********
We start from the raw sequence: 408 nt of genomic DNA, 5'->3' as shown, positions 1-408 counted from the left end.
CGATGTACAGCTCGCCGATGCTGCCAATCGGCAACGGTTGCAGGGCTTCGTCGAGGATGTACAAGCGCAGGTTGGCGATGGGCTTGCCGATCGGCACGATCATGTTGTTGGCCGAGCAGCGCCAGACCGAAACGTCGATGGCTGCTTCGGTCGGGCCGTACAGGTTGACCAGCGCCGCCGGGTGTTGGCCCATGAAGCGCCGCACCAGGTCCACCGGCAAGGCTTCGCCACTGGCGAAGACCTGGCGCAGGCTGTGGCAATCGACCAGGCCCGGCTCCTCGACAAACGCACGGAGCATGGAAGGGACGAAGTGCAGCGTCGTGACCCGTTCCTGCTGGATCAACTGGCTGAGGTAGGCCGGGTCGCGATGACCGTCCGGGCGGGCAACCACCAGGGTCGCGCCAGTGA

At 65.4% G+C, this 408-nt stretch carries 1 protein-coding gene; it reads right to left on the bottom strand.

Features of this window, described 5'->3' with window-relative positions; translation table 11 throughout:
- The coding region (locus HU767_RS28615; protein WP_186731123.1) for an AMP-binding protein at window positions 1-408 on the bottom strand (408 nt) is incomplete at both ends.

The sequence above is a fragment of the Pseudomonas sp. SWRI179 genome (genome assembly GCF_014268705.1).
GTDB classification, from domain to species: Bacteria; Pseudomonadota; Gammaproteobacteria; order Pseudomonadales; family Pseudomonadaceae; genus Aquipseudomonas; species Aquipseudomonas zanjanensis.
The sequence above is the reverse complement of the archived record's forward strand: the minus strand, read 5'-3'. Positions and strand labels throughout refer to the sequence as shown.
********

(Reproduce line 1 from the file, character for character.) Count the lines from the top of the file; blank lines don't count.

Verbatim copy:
We start from the raw sequence: 408 nt of genomic DNA, 5'->3' as shown, positions 1-408 counted from the left end.